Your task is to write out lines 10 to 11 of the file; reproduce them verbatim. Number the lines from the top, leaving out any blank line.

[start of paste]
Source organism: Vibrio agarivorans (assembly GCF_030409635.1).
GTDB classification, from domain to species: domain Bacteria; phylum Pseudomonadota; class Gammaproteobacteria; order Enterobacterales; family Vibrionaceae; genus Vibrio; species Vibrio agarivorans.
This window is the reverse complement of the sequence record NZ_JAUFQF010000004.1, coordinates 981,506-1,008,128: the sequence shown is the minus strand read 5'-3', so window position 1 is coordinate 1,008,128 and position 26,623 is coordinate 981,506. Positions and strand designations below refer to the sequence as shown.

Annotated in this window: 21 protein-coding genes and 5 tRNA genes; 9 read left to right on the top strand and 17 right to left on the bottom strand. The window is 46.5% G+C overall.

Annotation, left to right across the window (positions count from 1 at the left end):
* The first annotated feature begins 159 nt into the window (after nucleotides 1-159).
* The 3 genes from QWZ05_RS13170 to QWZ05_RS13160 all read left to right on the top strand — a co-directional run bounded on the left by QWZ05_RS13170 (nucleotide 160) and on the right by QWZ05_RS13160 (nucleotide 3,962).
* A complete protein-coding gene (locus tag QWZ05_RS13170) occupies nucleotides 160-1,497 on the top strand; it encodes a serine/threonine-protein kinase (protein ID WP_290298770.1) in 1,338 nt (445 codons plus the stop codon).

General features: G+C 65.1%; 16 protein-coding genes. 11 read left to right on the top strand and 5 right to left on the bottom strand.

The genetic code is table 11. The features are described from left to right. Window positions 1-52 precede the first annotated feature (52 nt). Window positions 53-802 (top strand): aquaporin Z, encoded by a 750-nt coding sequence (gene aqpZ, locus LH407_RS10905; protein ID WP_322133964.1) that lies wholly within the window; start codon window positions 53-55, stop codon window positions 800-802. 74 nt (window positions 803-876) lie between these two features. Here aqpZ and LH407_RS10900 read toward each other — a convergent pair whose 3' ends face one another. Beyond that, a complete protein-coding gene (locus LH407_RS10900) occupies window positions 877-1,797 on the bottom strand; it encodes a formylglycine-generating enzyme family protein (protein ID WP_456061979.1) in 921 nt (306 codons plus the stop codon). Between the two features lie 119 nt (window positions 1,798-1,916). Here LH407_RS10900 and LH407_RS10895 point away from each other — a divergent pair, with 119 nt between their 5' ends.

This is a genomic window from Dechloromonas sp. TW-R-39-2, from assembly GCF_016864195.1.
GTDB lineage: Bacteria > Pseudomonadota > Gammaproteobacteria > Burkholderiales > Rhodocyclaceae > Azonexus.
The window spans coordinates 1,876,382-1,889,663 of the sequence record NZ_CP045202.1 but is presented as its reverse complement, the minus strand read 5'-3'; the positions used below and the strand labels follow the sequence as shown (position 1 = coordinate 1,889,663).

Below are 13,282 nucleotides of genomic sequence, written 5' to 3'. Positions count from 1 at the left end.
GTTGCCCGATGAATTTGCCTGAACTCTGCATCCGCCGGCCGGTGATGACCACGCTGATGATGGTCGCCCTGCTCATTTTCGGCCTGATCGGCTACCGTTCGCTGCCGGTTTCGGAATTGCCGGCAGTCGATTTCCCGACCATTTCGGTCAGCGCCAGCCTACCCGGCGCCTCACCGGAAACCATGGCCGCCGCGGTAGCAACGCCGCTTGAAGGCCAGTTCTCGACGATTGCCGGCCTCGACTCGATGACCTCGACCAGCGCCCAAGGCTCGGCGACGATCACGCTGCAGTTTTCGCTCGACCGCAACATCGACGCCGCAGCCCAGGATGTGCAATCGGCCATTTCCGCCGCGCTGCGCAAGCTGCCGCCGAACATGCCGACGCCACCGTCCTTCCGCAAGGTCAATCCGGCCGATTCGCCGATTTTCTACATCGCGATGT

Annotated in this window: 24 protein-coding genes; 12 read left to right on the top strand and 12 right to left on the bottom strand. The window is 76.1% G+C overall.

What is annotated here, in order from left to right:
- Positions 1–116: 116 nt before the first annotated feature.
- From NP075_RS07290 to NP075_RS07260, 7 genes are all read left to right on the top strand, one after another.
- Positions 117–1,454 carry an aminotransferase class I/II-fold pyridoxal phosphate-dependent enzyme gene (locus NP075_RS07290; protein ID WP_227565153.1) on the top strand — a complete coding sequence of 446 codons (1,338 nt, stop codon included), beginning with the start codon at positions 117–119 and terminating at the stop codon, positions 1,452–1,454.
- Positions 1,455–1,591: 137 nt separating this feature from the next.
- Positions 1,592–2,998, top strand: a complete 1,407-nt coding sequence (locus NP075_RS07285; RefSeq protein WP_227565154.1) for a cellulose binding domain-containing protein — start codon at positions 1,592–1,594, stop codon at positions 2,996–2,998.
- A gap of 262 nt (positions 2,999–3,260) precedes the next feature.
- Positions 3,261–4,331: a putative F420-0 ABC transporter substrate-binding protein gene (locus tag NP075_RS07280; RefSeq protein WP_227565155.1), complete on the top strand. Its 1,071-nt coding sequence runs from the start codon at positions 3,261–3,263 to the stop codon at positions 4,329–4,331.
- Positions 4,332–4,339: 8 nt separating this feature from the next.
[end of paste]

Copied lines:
The genetic code is table 11. The features are described from left to right. Window positions 1-52 precede the first annotated feature (52 nt). Window positions 53-802 (top strand): aquaporin Z, encoded by a 750-nt coding sequence (gene aqpZ, locus LH407_RS10905; protein ID WP_322133964.1) that lies wholly within the window; start codon window positions 53-55, stop codon window positions 800-802. 74 nt (window positions 803-876) lie between these two features. Here aqpZ and LH407_RS10900 read toward each other — a convergent pair whose 3' ends face one another. Beyond that, a complete protein-coding gene (locus LH407_RS10900) occupies window positions 877-1,797 on the bottom strand; it encodes a formylglycine-generating enzyme family protein (protein ID WP_456061979.1) in 921 nt (306 codons plus the stop codon). Between the two features lie 119 nt (window positions 1,798-1,916). Here LH407_RS10900 and LH407_RS10895 point away from each other — a divergent pair, with 119 nt between their 5' ends.

This is a genomic window from Dechloromonas sp. TW-R-39-2, from assembly GCF_016864195.1.